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Wednesday, August 18, 2021 3:06:00 AM

Susan B Anthony Theme

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Susan B Anthony Documentary Intro

Dollar coins have found little popular acceptance in circulation in the United States since the early 20th century, despite several attempts to increase their usage having been made since This contrasts with currencies of most other developed countries , where denominations of similar value exist only in coin. These coins have largely succeeded because of a removal or lack of their corresponding paper issues, [5] whereas the United States government has taken no action to remove the one-dollar bill. Whatever the reason, a U. Mint official claimed in a November meeting that most of the 2. Before the American Revolutionary War , coins from many European nations circulated freely in the American colonies, as did coinage issued by the various colonies.

Chief among these was the Spanish silver dollar coins also called pieces of eight or eight reales minted in Mexico and other colonies with silver mined from Central and South American mines. These coins, along with others of similar size and value, were in use throughout the colonies, and later the United States, and were legal tender until In , several thousand pewter Continental Currency coins were minted.

Although unconfirmed, many numismatists believe these to have been pattern coins of a proposed silver dollar coin authorized by the Continental Congress to prop up the rapidly failing Continental Currency —the first attempt by the fledgling U. The Continental Currency dollar coin bears the date , and while its true denomination is not known, it is generally the size of later dollars, and the name has stuck. The failure of the Continental Currency exacerbated a distrust of paper money among both politicians and the population at large.

The letters of Thomas Jefferson indicate that he wished the United States to eschew paper money and instead mint coins of similar perceived value and worth to those foreign coins circulating at the time. The Coinage Act of authorized the production of dollar coins from silver. The United States Mint produced silver dollar coins from to , then ceased regular production of silver dollars until The first silver dollars, precisely 1, of them, were coined on October 15, and were immediately delivered to Mint Director David Rittenhouse for distribution to dignitaries as souvenirs. There are two obverse designs: Flowing Hair — and Draped Bust — There are also two reverse designs used for the Draped Bust variety: small eagle — and heraldic eagle — Original silver dollars from this period are highly prized by coin collectors and are exceptionally valuable, and range from fairly common to incredibly rare.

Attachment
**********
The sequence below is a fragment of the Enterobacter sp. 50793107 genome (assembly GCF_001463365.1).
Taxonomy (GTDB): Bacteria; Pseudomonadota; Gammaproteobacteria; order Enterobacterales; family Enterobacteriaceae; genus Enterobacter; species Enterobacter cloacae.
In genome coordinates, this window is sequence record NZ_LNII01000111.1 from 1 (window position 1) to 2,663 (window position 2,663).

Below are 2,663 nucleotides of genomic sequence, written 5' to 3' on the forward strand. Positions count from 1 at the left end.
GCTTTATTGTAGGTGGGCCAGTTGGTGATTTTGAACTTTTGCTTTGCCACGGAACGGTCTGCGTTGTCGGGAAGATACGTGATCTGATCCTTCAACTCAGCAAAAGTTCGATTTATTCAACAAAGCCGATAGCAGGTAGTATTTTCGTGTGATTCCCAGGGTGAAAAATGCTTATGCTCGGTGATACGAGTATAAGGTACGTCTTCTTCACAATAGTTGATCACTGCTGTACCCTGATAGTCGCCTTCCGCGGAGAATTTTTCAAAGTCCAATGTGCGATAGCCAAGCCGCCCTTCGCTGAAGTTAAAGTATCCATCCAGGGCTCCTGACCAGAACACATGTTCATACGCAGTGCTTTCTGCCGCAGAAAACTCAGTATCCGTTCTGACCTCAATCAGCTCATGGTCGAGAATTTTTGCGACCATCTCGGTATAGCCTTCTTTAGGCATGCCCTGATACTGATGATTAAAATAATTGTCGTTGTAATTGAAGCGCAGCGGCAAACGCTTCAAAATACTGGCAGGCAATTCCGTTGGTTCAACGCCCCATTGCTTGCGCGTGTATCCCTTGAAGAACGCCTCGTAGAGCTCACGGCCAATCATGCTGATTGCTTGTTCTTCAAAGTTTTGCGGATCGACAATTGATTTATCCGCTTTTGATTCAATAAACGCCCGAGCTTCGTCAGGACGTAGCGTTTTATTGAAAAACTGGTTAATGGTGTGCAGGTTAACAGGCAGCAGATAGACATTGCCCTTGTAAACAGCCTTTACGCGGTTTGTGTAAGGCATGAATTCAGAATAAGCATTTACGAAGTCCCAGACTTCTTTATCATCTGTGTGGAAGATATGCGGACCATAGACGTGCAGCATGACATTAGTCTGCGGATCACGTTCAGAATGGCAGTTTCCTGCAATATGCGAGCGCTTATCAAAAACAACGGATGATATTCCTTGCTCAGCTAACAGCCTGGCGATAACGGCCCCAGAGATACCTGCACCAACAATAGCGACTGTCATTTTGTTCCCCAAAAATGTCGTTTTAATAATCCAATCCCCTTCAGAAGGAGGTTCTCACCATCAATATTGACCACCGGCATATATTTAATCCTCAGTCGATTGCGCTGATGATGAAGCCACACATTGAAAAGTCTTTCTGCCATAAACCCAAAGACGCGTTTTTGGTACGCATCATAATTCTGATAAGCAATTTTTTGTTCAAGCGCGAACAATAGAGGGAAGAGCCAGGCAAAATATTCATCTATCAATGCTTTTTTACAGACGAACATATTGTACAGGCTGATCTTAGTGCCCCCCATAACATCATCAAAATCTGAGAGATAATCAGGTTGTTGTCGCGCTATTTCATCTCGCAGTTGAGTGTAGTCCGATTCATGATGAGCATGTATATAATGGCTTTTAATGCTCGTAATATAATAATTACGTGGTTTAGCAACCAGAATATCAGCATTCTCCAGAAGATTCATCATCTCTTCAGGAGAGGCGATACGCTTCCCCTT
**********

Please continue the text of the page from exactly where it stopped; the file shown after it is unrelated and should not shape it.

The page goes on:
Because of the early practice of hand engraving each die , there are dozens of varieties known for all dates between — It is also one of only two denominations the other being the cent minted in every year from its inception during the first decade of mint operation. Though a new Spanish dollar or 8-real minted after theoretically contained The less-exportable half dollar therefore became the largest US-made silver coin in domestic use for the next several decades. It was only after Mexican independence in when their peso's fine silver content of The dollar is one of the rarest and most famous coins in the world.

The silver dollars reported by the mint as being struck in were actually dated With die steel being very expensive in the early 19th century, dies were used until they were no longer in working condition. This is why many early U. Nearly every coin the U. No dollars bearing the date were ever struck in , though this was unknown to mint officials at the time the dollar came to be. The silver dollar was actually produced in , when the U. Department of State decided to produce a set of U. Coin Collection at the Smithsonian Institution , and 6 Class III dollars, struck surreptitiously sometime between and to meet collector demand for the coin. Seated Liberty dollars were introduced in and were minted in lesser quantities than the sparsely minted Gobrecht dollar that preceded it.

The dollars were used in general circulation until The production of large numbers of U. By , the value of a U. With the Mint Act of , all U. The U. The international trading partners did not like the fact that U. The use of much more common half dollars became problematic since merchants would have to separate higher value pre coins from the newer reduced ones. From onward, trade with Asia was typically done with Mexican coins that kept their weight and purity in the 19th Century. By , all silver coins were being used as money and by , gold was at par with all U. Beginning in , huge amounts of the Morgan silver dollars were produced but few were used as money. The size was too large to carry on business so Silver Certificates were used instead.